Barack Obama’s address to the nation regarding the threat of ISIS was met with both cautious optimism and unbridled mockery from pundits on both sides of the aisle.

No one was more optimistic than CNN’s latest hire, former Obama Administration press secretary Jay Carney. Unfortunately for Carney, however, CNN had also invited Senator John McCain (R-AZ), who was more than a little irritated at the media’s willingness to overlook the fact that Obama chose to ignore the possibility of the current crisis when he decided to pull the occupying force out of Iraq.

Facts are stubborn things, Mr. Carney. His entire national security team, including his Secretary of State, said we want to arm and train and equip these people and he made the unilateral decision to turn them down. And the fact he didn’t leave a residual force in Iraq, overruling all of his military advisers, is the reason we’re facing ISIS today. So the facts are stubborn things in history, and people ought to know them. And now the president is saying basically that we are going to take certain actions, which I would favor. But to say that America is safer, and that the situation is very much like Yemen and Somalia shows me that the President really doesn’t have a grasp for how serious the threat of ISIS is.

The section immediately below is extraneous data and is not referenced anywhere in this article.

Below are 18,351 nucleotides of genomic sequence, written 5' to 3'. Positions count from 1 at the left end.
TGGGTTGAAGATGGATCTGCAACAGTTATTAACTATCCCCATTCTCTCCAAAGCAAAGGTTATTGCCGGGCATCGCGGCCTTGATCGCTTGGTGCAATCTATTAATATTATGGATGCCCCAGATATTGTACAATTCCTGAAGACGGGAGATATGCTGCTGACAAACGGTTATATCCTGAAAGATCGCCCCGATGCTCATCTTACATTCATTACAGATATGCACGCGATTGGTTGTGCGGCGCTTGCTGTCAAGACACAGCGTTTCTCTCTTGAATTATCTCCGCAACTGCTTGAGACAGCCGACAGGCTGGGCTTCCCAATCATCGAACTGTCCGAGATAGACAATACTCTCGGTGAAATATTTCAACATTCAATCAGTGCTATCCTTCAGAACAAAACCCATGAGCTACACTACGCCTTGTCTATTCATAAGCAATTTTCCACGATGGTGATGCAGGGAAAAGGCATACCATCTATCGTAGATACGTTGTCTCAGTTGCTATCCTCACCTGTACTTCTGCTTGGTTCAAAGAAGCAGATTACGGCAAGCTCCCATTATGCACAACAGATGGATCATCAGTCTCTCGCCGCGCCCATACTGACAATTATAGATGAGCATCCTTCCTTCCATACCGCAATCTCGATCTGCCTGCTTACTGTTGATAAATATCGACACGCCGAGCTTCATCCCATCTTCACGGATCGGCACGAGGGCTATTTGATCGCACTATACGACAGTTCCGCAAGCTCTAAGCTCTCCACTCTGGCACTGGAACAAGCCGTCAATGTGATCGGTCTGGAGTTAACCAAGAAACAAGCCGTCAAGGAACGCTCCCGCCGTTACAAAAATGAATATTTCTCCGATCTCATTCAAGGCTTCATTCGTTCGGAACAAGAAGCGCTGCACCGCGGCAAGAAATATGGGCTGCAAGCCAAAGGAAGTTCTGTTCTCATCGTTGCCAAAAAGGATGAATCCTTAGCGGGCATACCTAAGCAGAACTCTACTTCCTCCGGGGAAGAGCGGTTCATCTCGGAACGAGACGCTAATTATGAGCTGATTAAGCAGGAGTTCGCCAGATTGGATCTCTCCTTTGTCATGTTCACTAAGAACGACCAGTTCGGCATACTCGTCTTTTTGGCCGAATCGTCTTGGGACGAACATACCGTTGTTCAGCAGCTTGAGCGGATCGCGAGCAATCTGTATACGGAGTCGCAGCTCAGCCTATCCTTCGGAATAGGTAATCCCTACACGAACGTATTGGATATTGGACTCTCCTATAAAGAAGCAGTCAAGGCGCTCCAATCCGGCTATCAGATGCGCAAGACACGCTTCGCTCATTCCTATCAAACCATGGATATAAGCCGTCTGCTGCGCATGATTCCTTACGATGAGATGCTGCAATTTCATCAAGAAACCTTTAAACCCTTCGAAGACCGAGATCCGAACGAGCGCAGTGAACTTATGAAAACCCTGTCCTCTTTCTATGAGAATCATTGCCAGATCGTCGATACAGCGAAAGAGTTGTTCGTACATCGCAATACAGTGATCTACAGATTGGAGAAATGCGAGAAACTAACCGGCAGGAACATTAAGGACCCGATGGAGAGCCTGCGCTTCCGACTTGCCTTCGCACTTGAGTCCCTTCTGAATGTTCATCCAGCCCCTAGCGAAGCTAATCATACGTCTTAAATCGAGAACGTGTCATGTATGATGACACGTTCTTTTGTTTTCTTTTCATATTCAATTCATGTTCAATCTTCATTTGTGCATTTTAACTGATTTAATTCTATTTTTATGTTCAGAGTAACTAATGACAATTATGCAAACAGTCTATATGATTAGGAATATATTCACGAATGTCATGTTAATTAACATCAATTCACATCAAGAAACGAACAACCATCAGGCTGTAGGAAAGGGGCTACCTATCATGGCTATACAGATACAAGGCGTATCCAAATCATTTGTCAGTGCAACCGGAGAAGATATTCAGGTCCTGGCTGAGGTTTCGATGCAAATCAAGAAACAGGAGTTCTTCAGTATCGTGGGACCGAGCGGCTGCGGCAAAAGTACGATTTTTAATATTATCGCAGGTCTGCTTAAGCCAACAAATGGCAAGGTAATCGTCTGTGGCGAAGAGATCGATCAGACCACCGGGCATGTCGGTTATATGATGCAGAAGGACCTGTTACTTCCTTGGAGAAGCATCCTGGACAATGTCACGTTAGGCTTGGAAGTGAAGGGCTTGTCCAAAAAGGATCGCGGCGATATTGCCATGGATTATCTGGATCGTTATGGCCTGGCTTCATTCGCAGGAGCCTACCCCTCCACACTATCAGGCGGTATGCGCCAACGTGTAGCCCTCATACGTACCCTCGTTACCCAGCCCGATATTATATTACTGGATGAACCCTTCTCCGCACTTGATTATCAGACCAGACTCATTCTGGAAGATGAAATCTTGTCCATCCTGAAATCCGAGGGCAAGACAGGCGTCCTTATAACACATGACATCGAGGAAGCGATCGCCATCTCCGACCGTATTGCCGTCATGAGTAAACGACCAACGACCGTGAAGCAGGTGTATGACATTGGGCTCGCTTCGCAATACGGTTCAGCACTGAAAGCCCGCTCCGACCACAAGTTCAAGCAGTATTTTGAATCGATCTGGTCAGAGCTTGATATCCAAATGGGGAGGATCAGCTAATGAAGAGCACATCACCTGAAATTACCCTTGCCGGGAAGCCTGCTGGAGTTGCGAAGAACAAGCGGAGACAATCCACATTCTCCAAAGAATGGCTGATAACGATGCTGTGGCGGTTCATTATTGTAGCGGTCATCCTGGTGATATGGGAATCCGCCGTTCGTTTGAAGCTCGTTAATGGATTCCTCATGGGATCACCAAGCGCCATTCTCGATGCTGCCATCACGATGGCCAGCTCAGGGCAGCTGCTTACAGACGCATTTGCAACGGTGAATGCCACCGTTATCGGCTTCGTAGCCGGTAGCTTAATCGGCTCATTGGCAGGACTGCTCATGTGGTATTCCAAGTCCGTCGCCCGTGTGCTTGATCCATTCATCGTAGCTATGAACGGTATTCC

Carney eventually managed to respond, in true Carney fashion:

It is a mis – basically a whitewash of history to suggest that there weren’t periods of enormous chaos and fighting and bloodshed in Iraq when there were tens of thousands of Americans troops on the ground. That is a fact. And that was true in 2004, it was true in 2007. And it was true even when we had the highest number of U.S. troops on the ground. We cannot – the United States of America – ask our military to be a permanent occupying force in a country like Iraq.

The most important takeaway from this exchange is that Senator McCain—though he may have thrown up in his mouth as he did it—was honest about the fact that he supports the current strategy as laid out by the President. What he doesn’t support is the assertion that this current crisis is somehow one more in a series of unfortunate diplomatic events in the Middle East.

McCain has seen the writing on the wall—the “no strategy” strategy, the mixed messages—and he understands as well as anyone can at this point how crucial it is for the Administration to step up and get it right this time.

Senator McCain’s assertion that a residual force in Iraq could have tempered the threat of ISIS comes from a place of experience, not of brash partisanship.


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